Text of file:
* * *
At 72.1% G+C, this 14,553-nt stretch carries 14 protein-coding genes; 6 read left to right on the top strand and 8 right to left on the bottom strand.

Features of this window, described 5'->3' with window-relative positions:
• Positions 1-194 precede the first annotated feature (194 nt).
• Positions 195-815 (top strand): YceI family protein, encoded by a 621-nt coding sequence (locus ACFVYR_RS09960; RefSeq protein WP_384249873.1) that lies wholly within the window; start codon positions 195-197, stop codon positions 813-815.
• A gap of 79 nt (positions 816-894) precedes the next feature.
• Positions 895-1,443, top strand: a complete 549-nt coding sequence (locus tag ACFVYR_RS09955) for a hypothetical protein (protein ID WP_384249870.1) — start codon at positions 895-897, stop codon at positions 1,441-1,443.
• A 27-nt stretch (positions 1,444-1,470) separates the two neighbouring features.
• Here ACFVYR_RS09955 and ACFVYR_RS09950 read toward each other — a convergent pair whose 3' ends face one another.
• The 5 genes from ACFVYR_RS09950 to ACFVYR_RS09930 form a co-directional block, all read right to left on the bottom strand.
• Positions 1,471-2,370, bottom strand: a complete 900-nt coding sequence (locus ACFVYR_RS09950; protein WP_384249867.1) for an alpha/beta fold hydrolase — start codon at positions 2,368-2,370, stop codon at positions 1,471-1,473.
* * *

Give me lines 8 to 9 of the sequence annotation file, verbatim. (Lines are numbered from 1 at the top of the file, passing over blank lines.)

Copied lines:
• Here ACFVYR_RS09955 and ACFVYR_RS09950 read toward each other — a convergent pair whose 3' ends face one another.
• The 5 genes from ACFVYR_RS09950 to ACFVYR_RS09930 form a co-directional block, all read right to left on the bottom strand.